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Nostalgia is no excuse for keeping selective service, that relic of the Cold War, still alive. There's simply no point in retaining the agency that once operated the military draft.

In recent years, however, attempts to do away with selective service have run afoul of the argument that the nation needs at least a nominal draft structure just in case war should break out.That view is out of touch with modern-day military realities. First, an all-volunteer army is already in place to do the job - and, if need be, as was the case during the gulf war, men and women in the reserves and the National Guard can be called up.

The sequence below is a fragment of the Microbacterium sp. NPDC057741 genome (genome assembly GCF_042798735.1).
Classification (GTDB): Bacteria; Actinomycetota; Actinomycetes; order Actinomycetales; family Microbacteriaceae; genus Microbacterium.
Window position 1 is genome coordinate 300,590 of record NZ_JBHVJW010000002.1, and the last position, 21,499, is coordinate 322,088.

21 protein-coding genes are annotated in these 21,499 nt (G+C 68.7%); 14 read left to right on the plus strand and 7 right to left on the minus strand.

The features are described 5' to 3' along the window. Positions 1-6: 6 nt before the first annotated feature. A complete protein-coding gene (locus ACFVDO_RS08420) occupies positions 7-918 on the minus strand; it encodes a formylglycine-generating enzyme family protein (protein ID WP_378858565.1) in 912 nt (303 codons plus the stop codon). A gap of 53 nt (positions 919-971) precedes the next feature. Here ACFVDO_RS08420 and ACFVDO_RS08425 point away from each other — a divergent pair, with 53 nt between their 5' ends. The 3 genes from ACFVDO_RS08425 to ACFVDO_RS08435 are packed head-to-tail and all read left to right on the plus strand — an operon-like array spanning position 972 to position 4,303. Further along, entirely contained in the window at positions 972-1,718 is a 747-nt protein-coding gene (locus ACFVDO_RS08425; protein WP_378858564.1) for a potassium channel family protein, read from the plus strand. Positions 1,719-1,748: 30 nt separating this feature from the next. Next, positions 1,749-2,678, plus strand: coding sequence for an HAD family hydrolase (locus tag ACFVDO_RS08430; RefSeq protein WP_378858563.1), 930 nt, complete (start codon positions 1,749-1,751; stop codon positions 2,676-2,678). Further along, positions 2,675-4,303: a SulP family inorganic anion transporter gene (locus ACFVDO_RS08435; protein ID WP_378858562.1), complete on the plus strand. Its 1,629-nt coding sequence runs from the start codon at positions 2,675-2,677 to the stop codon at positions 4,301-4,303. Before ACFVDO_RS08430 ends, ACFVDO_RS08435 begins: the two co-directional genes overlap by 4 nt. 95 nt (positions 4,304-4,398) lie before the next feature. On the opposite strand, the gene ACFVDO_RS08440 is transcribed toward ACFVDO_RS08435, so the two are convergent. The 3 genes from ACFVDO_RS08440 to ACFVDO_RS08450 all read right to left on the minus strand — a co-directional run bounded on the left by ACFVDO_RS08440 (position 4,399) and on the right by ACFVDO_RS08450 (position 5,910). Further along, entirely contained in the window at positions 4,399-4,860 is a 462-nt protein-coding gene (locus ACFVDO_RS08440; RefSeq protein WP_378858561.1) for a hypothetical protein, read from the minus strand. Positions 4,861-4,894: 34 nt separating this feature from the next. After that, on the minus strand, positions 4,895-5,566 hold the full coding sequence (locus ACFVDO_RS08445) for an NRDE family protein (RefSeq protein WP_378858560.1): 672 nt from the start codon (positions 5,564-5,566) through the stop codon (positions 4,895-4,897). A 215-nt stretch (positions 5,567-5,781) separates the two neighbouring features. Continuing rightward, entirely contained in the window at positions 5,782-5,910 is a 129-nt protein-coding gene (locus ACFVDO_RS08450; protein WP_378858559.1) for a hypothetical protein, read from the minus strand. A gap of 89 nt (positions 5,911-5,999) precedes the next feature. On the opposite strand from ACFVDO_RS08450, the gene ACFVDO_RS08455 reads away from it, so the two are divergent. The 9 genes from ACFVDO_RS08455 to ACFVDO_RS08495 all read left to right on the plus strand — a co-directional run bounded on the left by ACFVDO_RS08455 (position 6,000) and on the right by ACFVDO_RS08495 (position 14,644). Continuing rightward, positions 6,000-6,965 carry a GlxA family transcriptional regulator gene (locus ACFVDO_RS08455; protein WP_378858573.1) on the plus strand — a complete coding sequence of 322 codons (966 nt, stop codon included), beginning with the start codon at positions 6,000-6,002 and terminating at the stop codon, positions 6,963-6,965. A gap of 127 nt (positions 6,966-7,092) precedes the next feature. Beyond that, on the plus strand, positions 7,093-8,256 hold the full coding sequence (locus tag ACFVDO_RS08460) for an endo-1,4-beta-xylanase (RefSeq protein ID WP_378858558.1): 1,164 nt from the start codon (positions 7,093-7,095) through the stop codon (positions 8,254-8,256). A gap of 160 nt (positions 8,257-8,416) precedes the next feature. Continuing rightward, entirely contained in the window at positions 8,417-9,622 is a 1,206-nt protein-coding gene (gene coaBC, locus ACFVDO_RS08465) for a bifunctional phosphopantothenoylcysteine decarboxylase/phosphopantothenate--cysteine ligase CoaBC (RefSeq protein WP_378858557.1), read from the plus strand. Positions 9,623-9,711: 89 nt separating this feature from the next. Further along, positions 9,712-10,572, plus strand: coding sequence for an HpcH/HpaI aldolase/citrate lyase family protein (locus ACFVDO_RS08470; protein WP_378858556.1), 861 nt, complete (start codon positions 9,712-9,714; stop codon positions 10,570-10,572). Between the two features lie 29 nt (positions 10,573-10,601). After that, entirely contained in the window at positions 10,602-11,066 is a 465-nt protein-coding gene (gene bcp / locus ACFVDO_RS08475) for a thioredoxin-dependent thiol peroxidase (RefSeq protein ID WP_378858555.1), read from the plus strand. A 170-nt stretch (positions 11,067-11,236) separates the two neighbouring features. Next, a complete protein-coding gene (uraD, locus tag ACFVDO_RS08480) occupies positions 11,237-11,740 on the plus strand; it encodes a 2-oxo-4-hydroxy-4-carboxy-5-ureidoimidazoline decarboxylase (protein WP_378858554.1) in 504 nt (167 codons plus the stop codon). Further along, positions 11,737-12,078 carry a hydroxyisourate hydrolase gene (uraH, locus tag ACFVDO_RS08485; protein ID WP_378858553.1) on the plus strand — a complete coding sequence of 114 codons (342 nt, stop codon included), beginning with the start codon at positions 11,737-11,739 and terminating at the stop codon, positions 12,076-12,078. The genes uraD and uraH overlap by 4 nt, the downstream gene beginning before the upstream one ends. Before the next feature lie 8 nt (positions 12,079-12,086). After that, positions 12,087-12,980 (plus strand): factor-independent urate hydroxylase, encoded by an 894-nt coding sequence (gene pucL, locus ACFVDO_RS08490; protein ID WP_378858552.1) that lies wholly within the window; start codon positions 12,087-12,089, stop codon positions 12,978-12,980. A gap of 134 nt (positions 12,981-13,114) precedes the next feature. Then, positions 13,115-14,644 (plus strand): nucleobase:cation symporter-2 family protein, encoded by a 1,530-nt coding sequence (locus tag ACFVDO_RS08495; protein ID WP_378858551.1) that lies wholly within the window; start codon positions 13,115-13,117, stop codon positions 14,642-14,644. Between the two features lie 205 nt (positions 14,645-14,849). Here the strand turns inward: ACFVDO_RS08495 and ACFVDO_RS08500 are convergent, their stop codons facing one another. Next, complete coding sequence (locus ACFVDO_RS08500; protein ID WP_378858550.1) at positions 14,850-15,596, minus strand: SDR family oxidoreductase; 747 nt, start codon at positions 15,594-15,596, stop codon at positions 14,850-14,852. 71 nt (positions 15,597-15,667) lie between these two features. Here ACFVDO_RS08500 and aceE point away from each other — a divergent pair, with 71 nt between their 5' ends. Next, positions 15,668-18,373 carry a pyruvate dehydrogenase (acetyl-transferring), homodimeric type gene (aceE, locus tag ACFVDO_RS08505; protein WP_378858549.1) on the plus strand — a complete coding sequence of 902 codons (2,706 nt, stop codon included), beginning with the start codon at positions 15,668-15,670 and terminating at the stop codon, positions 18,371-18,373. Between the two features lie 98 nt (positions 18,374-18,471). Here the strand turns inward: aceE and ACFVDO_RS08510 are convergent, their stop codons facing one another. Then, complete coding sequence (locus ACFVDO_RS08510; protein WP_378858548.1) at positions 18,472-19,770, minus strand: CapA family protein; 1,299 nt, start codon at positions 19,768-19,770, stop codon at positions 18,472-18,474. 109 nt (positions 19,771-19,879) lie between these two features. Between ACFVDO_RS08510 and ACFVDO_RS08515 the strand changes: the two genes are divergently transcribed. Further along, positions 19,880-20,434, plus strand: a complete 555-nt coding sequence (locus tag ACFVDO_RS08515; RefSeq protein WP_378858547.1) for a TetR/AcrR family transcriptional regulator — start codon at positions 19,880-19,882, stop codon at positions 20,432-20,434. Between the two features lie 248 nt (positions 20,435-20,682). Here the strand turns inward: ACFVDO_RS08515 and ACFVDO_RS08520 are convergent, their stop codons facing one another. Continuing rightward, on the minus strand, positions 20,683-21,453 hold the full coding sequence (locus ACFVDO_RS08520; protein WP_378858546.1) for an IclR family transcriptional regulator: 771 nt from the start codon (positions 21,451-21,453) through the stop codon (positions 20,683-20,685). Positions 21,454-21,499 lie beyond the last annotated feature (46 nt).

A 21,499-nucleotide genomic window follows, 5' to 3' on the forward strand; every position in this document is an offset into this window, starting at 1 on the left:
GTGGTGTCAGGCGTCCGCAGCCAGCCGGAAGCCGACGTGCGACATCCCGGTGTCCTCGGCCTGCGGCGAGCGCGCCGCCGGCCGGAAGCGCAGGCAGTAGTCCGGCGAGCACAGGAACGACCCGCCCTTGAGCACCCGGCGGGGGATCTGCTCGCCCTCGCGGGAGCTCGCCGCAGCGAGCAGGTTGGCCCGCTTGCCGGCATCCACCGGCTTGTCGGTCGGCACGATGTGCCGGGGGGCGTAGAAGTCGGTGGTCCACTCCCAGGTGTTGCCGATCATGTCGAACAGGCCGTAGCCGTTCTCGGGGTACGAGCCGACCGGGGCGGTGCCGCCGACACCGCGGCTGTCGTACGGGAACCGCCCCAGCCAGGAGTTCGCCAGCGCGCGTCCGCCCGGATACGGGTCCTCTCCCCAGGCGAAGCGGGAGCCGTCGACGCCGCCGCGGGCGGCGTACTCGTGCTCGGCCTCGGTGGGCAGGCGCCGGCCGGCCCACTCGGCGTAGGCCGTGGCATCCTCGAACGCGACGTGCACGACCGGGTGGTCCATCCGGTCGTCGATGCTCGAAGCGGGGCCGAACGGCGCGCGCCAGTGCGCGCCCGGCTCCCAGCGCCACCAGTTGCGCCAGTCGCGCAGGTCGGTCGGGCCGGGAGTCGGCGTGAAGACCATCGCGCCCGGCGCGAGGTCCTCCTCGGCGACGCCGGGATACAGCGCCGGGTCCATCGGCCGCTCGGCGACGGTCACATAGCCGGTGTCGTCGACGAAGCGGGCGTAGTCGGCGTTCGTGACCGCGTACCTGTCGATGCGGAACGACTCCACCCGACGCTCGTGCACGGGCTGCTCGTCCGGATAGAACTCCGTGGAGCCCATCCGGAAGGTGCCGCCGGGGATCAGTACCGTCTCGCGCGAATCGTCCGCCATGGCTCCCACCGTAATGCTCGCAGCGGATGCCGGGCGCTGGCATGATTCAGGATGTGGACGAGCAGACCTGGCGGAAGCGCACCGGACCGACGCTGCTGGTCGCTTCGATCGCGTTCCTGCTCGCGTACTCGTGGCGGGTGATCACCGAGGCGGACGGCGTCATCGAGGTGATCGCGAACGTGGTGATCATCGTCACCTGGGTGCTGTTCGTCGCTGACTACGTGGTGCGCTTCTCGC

Spending $20 million or so to keep it in business doesn't make sense; the money could be used for far more useful purposes.

If Mr. Clinton is playing up to the veterans who want to keep the draft available for future use, he isn't serving the nation's best interests. Selective service is a relic and a waste of money. Congress should get rid of it.